night, when the Budget was presented in India. But as it happens, there was enough in this year’s Budget to wake one up with a start.
The Union Budget 2008 announced a loan waiver for poor farmers that is the largest debt forgiveness programme ever in India and among the largest waivers in the world. Taking off from the R. Radhakrishna committee report but going further, the Finance Minister announced a write-off of all loans taken by poor and marginal farmers from scheduled commercial banks up to 31 March 2007. And for other farmers he announced a one-time settlement by which farmers would be excused 25 per cent of their debt. Together these will add to an expenditure of Rs.60,000 crores or $ 15 billion. It is a testimony to India’s fiscal buoyancy that the government is able to give such a large handout.
From the reaction of the stock market to comments from economists, it is clear that many have reacted negatively to this announcement. When you add to this the fact that millions of families will benefit from the rural employment guarantee scheme, several million children from mid-day meals and there will be a big step up in the number of mothers and children who will benefit from other child development programmes, you should be able to guess, even if you know nothing about India’s electoral cycle, that an election is imminent. These are populist moves meant to woo an electorate. And my reaction to them is: thank goodness for such populism. The rich get subsidies in numerous hidden ways, in response to lobbying that goes on behind the scene all the time. It is good that the anticipation of elections is one time that the poor make some gains.
It is true that in principle there are better ways of reaching the poor, and the waiver of debts can raise anticipation of future waivers and distort behaviour. Nevertheless, being a kind of negative income tax, this is relatively non-distortionary, and in these times of growing inequality and farmer suicides, a desirable move.
There are other moves that deserve praise, such as the small rise in the short-term capital gains tax. There was also good news about the economy that the Finance Minister conveyed in his speech, the most striking being the fact that India’s investment as percentage of GDP this year will be over 36 per cent (this is an estimate of the Economic Advisory Council to the Prime Minister). This is an astonishing achievement that reinforces the belief that India can realistically target a 10 per cent per annum growth. Of course, there will be fluctuations around this, but as average performance this is well within the nation’s grasp.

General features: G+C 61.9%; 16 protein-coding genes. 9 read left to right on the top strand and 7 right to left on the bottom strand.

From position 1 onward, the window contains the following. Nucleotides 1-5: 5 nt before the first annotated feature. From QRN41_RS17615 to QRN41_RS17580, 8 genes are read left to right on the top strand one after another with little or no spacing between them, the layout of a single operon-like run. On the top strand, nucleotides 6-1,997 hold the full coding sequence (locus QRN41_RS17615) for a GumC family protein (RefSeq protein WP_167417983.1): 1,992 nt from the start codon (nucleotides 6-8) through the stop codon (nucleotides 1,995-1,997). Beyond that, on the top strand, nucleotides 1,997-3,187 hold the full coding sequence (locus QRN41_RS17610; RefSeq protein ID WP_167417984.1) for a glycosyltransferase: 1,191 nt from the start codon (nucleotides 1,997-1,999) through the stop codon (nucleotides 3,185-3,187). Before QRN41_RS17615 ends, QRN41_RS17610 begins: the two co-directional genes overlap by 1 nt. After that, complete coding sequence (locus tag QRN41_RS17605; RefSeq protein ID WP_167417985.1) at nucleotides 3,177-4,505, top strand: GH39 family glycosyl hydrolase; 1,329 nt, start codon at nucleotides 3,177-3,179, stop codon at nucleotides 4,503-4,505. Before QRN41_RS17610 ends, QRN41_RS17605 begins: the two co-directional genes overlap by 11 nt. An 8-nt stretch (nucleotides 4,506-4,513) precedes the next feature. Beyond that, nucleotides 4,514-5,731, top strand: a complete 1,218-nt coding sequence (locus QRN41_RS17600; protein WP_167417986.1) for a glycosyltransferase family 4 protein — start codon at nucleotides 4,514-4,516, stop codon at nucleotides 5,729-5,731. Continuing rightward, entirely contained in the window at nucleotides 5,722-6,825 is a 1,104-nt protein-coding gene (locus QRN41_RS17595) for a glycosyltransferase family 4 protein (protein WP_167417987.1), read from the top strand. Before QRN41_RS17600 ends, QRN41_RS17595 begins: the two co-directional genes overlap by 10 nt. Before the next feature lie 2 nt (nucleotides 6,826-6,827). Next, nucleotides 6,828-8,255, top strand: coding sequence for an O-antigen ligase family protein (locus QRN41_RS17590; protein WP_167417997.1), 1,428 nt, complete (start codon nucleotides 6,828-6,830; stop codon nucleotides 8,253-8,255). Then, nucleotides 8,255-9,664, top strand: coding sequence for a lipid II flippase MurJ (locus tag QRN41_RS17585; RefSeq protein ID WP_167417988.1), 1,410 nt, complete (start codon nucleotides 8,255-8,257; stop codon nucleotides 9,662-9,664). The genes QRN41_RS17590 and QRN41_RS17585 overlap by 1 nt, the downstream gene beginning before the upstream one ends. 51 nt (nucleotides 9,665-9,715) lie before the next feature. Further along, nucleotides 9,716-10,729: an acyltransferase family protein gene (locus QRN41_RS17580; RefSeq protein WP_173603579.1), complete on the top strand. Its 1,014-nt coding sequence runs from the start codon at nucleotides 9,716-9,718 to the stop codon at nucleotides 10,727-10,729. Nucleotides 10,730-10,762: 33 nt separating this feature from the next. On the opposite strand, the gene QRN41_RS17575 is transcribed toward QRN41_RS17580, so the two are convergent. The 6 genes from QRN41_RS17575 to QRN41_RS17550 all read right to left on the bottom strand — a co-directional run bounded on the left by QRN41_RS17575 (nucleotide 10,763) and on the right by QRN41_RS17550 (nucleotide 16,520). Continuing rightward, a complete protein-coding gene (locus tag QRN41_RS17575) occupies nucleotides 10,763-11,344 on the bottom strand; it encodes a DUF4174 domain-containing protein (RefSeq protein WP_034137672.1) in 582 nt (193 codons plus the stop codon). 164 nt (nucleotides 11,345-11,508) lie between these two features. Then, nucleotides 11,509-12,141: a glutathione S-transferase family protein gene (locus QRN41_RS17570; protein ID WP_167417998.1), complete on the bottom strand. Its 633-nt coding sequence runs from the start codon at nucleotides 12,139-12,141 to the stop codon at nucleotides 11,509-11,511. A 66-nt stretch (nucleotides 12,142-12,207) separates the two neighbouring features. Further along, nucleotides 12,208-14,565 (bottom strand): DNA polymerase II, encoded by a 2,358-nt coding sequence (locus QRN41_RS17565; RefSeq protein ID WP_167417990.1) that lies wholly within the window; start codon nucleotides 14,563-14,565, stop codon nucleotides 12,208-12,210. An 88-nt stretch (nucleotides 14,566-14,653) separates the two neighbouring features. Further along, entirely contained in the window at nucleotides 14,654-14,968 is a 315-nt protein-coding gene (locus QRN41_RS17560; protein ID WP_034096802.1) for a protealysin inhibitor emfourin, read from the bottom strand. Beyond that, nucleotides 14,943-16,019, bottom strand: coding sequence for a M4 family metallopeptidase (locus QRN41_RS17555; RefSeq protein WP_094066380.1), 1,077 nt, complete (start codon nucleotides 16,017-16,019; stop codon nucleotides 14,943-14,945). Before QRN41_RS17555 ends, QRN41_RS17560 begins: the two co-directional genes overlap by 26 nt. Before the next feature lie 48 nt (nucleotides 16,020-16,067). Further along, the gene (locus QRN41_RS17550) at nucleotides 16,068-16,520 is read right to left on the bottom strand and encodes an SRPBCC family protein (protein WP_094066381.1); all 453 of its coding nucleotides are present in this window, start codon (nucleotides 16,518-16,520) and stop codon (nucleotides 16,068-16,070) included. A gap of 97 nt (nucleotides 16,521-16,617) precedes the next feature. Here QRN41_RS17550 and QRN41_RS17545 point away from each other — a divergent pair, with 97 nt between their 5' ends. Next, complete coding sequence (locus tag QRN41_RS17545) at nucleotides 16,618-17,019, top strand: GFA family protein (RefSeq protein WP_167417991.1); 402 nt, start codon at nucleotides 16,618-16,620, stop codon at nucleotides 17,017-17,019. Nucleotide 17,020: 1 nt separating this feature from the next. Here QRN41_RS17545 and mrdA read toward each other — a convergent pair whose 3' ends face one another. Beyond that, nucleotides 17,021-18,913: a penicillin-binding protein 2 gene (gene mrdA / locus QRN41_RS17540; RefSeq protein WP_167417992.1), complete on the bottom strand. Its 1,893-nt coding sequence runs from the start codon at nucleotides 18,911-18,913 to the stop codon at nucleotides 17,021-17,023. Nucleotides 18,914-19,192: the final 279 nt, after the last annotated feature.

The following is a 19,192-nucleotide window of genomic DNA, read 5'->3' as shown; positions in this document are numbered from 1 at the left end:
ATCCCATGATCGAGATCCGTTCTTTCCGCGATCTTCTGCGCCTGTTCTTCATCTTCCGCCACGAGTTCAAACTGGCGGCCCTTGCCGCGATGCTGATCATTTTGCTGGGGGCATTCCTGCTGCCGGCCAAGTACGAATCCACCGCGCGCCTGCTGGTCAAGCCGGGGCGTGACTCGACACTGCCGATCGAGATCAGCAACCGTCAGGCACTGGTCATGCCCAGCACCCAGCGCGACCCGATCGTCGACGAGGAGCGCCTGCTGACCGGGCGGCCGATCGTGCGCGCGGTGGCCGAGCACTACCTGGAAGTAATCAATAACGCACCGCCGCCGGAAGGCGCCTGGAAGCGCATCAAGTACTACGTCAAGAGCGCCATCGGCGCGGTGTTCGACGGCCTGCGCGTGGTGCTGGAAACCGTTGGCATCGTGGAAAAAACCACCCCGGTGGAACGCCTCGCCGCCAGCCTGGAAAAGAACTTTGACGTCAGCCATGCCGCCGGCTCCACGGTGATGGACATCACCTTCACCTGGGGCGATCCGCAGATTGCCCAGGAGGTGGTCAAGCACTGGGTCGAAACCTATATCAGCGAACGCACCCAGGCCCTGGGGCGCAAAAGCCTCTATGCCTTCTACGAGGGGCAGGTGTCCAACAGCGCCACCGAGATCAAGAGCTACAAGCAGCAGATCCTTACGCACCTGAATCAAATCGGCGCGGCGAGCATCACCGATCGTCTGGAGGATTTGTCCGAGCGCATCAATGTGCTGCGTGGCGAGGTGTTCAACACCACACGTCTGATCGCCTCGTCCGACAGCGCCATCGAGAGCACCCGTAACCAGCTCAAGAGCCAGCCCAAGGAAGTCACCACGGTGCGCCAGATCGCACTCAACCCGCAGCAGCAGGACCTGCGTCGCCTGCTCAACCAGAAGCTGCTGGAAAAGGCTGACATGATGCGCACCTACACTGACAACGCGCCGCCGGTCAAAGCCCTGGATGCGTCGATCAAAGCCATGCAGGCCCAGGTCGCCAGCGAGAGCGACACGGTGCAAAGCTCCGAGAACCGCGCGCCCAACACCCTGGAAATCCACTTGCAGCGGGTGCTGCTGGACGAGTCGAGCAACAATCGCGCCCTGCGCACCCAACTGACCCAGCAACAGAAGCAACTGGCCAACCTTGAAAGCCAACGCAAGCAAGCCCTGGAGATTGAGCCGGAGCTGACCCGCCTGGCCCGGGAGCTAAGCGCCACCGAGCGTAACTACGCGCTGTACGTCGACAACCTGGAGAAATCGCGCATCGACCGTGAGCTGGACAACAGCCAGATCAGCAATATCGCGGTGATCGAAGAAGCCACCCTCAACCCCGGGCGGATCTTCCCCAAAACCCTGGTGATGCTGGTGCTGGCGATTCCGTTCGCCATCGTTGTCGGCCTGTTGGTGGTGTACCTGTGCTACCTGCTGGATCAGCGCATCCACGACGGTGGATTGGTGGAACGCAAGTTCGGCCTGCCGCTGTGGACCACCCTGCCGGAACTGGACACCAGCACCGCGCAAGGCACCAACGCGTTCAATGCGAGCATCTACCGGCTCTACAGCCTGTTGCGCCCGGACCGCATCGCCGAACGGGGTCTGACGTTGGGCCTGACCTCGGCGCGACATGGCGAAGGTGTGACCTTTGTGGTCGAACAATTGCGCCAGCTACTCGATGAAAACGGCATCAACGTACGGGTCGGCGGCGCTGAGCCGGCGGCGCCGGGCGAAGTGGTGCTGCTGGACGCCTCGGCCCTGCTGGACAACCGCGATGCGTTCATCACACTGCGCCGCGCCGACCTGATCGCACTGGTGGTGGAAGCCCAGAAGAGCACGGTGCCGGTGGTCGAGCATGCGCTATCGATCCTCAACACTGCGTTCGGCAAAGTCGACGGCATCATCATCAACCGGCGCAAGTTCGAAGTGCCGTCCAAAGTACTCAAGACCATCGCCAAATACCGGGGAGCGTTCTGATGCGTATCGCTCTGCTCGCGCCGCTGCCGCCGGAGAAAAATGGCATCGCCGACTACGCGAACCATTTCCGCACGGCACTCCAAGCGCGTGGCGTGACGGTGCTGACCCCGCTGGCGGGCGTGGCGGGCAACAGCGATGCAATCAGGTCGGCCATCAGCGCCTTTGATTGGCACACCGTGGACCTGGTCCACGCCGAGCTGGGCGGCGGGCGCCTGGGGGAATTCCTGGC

The sector that could have done with more attention is agriculture. The Ministry of Agriculture recently advertised that total Indian food grain production in 2007-08 will, at 219 million tonnes, “be an all-time record”. This is repeated in the Budget speech as one of our achievements. However, this is misleading, since for any variable that is generally on an upward trend, virtually every year will be an all-time high. The Indian GDP, for instance, achieved an all-time record each year from 1980 till now (simply by virtue of the fact that growth rate each year was positive). It is not surprising that this year also saw an all-time record production of rice, maize, soya bean, and cotton.
The fact of the matter is that Indian agriculture is doing badly, and those whose livelihood depends on it are suffering. A programme like the rural employment guarantee programme is useful only as a welfare program. It cannot really do much to overall national employment. For that we have to create conditions which enable and encourage the private sector to employ more workers.
The way to tackle the problem is to step up on agricultural investment in a very big way and to boost manufacturing so that more people move out of agriculture to the industrial sector. Policies for boosting manufacturing lie largely beyond the budget and need policy initiatives that go beyond the Ministry of Finance to reforms of our labour laws and a massive step up in the quality and extent of infrastructure. Once the excitement of the Budget dies down it is important to turn our attention to these tasks.
(Kaushik Basu holds the C. Marks Chair and is Director of the Center for Analytic Economics at Cornell University).